Melanie Kibble, approved Vice President of Compliance at Mercy Housing Management Group, drugs spoke about the Fair Housing requirements related to providing reasonable accommodation for persons with a disability at Lightengale Group’s Fair Housing Seminar in January. In part one, more about we looked at what reasonable accommodations are, who pays for their associated costs, and documentation. In part two, we’ll look at support animals, parking spaces, transfers, and dialogue about options.
The most common request for accommodation is to have a support animal. Support animals do not complete an obvious job like a Seeing Eye Dog. Instead, they provide emotional support to a person. Support animals are usually cats or dogs, but are sometimes rodents, reptiles, or livestock. If any type of animal is banned by local code (dangerous dog breeds, livestock), they do not have to be allowed into the property. If a person requests more than one support animal, you can ask for documentation on what the second support animal will provide that the first one cannot.
Another common request for accommodation is an assigned parking space. This is most common among elderly and disabled drivers who need to be as close as possible to the entrance. Assigned parking spaces are usually not handicapped accessible spaces; they are most often regular parking spaces closest to the entrance and are assigned on a first come first served basis. In some elderly developments with limited parking spaces, it is possible that all off-street parking is assigned to disabled residents.
Residents may request a transfer to another unit in the development because of noisy neighbors, smoke coming in from a neighboring unit, or to eliminate stairs or distance from an elevator. For the noisy neighbor, Ms. Kibble recommends verifying that the noise exists and attempting to mitigate the noise in their existing unit. There is no guarantee, of course, that transferring to another unit will be quieter. For smoke, that may also be difficult to control depending on the building’s mechanical systems. Many properties are successfully becoming smoke-free. For those needing a different unit, it is helpful to have that language in your Tenant Selection Policy to provide preference for in-development transfers.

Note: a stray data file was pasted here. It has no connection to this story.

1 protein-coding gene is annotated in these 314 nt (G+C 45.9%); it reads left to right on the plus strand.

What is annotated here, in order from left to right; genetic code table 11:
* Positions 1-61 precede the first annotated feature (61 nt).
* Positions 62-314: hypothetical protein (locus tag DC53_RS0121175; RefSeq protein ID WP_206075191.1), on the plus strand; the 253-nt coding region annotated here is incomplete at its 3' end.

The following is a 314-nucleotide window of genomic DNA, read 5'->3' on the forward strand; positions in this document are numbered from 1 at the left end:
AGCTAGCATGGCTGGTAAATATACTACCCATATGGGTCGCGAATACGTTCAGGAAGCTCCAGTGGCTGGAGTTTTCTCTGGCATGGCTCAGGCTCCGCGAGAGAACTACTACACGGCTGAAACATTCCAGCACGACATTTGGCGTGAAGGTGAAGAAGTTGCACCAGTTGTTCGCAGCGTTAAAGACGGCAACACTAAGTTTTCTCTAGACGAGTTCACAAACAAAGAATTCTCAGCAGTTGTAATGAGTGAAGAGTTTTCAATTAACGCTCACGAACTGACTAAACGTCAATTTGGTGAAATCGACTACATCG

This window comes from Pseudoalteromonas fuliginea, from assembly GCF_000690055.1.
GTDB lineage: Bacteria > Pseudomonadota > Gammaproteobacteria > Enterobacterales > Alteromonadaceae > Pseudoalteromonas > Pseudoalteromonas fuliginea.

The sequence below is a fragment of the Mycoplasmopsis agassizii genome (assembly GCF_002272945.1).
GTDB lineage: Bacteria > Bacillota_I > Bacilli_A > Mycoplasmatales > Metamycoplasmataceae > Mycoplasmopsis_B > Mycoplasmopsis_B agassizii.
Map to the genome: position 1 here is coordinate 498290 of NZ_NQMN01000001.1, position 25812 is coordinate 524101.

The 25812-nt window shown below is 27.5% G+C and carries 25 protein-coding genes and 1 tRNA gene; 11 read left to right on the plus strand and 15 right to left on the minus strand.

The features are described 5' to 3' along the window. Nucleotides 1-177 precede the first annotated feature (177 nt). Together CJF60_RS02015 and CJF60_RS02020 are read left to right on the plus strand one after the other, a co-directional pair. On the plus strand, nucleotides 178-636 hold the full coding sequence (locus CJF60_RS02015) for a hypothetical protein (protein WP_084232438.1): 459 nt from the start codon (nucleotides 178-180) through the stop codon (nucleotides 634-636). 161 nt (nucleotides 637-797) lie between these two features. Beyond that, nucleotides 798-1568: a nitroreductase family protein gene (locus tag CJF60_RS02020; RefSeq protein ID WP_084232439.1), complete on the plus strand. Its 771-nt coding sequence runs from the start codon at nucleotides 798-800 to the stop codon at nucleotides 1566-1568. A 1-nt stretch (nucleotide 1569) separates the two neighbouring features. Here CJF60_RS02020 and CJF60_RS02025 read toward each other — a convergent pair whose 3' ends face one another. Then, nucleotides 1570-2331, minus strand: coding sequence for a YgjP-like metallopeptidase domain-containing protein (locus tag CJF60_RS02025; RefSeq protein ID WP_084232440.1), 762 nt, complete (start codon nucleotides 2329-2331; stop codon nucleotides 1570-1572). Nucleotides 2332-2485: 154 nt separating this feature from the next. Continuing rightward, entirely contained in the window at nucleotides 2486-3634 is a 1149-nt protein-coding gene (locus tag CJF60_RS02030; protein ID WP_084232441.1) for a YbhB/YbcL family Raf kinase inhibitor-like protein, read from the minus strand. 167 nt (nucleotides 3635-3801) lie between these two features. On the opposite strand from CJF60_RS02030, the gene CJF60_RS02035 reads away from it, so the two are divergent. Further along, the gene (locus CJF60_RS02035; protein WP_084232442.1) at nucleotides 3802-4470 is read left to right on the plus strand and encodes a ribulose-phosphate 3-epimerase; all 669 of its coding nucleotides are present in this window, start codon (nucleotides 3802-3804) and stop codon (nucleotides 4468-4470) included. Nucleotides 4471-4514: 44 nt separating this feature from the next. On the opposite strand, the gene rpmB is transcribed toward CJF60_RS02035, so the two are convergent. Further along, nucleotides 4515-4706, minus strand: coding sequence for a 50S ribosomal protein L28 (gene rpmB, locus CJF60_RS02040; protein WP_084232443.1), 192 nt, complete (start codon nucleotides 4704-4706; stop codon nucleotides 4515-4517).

In Unit Changes
Per Mr. Moore’s discussion, all properties built since 1991 are required to have the reinforcement for grab bars pre-installed in all bathrooms per FHAA requirements. However, Ms. Kibble reminds us that the exact location of that reinforcement may not be known. In fact, some states require documented professional installation of grab bars to ensure that they will properly function for disabled residents.
Other changes in the units (removing sliding doors or door closures) may be a violation of REAC. It is important to keep the documentation on file for the unit for any item that could create a potential violation. Step-in tubs make modifying a shower or bath unit into the other much simpler.
Dialogue about Reasonable Accommodation Options
Sometimes, the tenant’s request is not reasonable or achievable for whatever reason. In this instance, it is required to enter into a dialogue with the resident on other options that may achieve their goal to see if there is a solution that will work.
An example is a tenant who provides documentation that she needs a washer/dryer in her unit due to her limited mobility. After obtaining documentation from a plumber that the age and configuration of the building cannot accommodate an in-unit washer, she agrees to take a unit adjacent to the laundry room.
Lightengale Group thanks Ms. Kibble for sharing her wealth of information about Reasonable Accommodations with us.